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Sugar Land 95 laid to rest, community memorial service to be held in Spring 2020 (12/3/2019)

FORT BEND ISD (December 3, 2019) – The remains of 95 individuals discovered at an unmarked and historic cemetery, who have become known as the Sugar Land 95, have been laid to rest at the site where their remains were found, as the arduous process continues to identify any possible descendants through the analysis of DNA.

 

During a November 21, 2019 community symposium hosted by Fort Bend ISD at the James Reese Career and Technical Center, archaeologists, historians and geneticists shared extensive information about the abandoned Bullhead Camp Cemetery, which is the name the Texas Historical Commission (Commission) has given to the cemetery. The symposium provided an update on the continuing research that is underway, including genealogical and genetic research that could take three to four years to complete.

 

The Texas Attorney General issued an opinion in June of 2019 confirming the Commission had the authority to authorize the extraction of biological samples for isotope analysis and DNA sequencing. Following this opinion, the archaeologists and genetic researchers extracted tooth and bone samples necessary for future DNA and isotope testing. These samples have been entrusted to the University of Texas’ Archaeological Research Laboratory (TARL) in Austin for curation.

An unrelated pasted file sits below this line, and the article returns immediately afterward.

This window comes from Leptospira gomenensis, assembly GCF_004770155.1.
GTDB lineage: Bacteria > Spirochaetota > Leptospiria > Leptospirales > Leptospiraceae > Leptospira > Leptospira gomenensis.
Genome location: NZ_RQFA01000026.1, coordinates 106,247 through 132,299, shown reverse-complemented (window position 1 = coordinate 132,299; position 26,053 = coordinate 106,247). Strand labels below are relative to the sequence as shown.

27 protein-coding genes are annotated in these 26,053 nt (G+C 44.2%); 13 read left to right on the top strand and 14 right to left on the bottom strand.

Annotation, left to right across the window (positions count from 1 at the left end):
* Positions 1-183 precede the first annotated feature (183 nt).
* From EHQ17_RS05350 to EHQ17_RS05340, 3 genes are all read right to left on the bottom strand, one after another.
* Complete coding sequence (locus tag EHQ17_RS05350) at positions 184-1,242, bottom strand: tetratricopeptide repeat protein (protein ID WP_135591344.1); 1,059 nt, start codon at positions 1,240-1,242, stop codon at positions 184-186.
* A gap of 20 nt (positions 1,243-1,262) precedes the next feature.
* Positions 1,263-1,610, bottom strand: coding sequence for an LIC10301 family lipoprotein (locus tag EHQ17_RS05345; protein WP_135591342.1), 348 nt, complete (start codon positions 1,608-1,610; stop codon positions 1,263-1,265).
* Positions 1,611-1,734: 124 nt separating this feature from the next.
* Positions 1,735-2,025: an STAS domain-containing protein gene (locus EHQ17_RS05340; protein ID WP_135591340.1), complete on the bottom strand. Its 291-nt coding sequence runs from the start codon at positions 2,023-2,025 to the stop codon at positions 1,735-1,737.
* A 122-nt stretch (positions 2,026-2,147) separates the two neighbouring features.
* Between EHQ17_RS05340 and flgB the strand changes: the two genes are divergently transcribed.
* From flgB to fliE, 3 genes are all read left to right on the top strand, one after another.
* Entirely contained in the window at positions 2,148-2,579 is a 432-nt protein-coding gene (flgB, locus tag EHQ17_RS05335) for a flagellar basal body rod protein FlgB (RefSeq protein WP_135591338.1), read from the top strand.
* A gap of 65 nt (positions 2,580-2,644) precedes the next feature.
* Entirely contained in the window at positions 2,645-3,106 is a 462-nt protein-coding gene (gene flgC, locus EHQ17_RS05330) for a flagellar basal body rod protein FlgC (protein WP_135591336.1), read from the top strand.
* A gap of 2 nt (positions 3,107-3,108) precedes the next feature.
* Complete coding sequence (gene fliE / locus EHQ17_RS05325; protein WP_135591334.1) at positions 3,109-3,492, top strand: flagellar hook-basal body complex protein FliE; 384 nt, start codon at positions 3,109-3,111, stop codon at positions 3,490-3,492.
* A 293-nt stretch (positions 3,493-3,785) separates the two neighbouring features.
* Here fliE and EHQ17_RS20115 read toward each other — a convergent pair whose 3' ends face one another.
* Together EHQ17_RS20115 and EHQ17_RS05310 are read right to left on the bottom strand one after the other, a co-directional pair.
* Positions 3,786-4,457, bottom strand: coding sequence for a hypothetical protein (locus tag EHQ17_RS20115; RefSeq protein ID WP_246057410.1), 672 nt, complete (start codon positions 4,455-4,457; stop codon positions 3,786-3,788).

Recently, in the fall of 2019, the Commission granted an antiquities permit to a team of researchers, based on a research proposal for the extraction and analysis of ancient DNA at the University of Connecticut. Pursuant to that permit, TARL forwarded samples to the University of Connecticut for genetic analysis.
 
Researchers have secured some grant funding to begin the DNA extractions. Additional funding will be needed to complete the remaining DNA extractions, analysis, comparisons to existing databases, public outreach, and genealogical studies.

 

The reburial of the Sugar Land 95, completed last week, followed a solemn ceremony on November 17 to honor the unnamed individuals, believed to be African-American men and boys who were leased to a local plantation to provide labor through the state-sanctioned convict leasing system. This unjust system provided inexpensive labor to the wealthy plantation owners following the abolition of slavery in 1865. Prior to reburial, each gravesite and burial vessel was carefully marked so that individuals could be reunified with family, should descendants be identified in the future.

 

Fort Bend ISD students will lead a public memorial in the spring to celebrate the historic discovery, and the District will keep the community updated as these plans are finalized.

 

For more background on the discovery, visit www.fortbendisd.com/sugarland95.